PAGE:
Nigeria took a further step towards granting amnesty to Boko Haram Islamists on Wednesday, with the president setting up a panel to study how the offer should be made.
Earlier this month, President Goodluck Jonathan instructed his security advisors to look at whether an amnesty could help curb the Boko Haram insurgency which has left thousands dead since 2009.
Jonathan received the report from his security advisors late Tuesday, a statement said.
His office then announced the creation of a fresh panel tasked with "developing a framework for the granting of amnesty."
The new 26-person body, composed mostly of people from Nigeria's mainly Muslim north where Boko Haram is based, has also been instructed to set up a "framework through which disarmament could take place within a 60-day time frame".
Shehu Sani, a prominent rights activist based in the north, said he was rejecting his own nomination onto the committee because authorities did not consult him before his name was included in the list.
"Nobody consulted me on if I am interested in serving on the committee and nobody told be anything about the nature of the assignment", Sani, who presides the Civil Rights Congress, told AFP.
"I suggested the need to consult the leadership of the (Boko Haram) group discreetly through some names I mentioned in order to get their input," he continued. "That advice was ignored. This new government approach will not get us anywhere and I don't want to soil my reputation."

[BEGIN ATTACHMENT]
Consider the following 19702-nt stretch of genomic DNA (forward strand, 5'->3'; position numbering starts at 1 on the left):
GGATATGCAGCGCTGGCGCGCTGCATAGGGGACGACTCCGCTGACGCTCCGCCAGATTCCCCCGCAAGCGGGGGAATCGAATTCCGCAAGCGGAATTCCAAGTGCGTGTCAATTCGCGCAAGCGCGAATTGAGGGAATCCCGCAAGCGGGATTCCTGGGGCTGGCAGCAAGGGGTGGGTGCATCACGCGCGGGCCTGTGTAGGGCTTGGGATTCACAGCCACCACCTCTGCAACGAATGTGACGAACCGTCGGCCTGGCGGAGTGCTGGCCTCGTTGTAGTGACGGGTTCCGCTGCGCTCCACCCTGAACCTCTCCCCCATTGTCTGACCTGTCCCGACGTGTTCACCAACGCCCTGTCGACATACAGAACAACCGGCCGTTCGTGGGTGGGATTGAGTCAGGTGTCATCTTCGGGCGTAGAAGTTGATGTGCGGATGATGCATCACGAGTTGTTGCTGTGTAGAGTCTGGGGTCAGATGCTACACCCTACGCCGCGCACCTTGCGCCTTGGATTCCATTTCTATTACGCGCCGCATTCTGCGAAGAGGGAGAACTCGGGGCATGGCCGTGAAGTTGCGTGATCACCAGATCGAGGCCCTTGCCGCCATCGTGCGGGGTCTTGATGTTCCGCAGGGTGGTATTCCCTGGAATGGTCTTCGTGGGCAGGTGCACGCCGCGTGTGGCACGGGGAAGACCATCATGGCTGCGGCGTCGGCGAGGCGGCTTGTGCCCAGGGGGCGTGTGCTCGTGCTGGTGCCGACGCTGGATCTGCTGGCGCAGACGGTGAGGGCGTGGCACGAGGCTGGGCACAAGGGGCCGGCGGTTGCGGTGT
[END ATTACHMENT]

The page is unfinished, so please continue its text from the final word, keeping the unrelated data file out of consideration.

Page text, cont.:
It is unclear whether an amnesty offer would help reduce the violence, or whether members of the radical Islamist group are open to the proposal.
In an audio recording sent to AFP last week, Boko Haram's purported leader Abubakar Shekau, designated a global terrorist by the United States, rejected the idea.
But the group is believed to be made up of many different factions. It has said it is fighting to create an Islamic state in the north, but its demands have repeatedly shifted.
Analysts say some members are likely hardcore Islamists who would resist any concession to Nigeria's secular government.
Other members are thought to be dejected northern youths who have been radicalised out of frustration with massive government corruption and extreme poverty.
Jonathan has come under intense pressure over the issue, with politicians from the violence-torn north as well as Nigeria's highest Muslim spiritual figure, the sultan of Sokoto, calling for amnesty.
The Boko Haram insurgency is estimated to have left more than 3,000 people dead since 2009, including killing by the security services.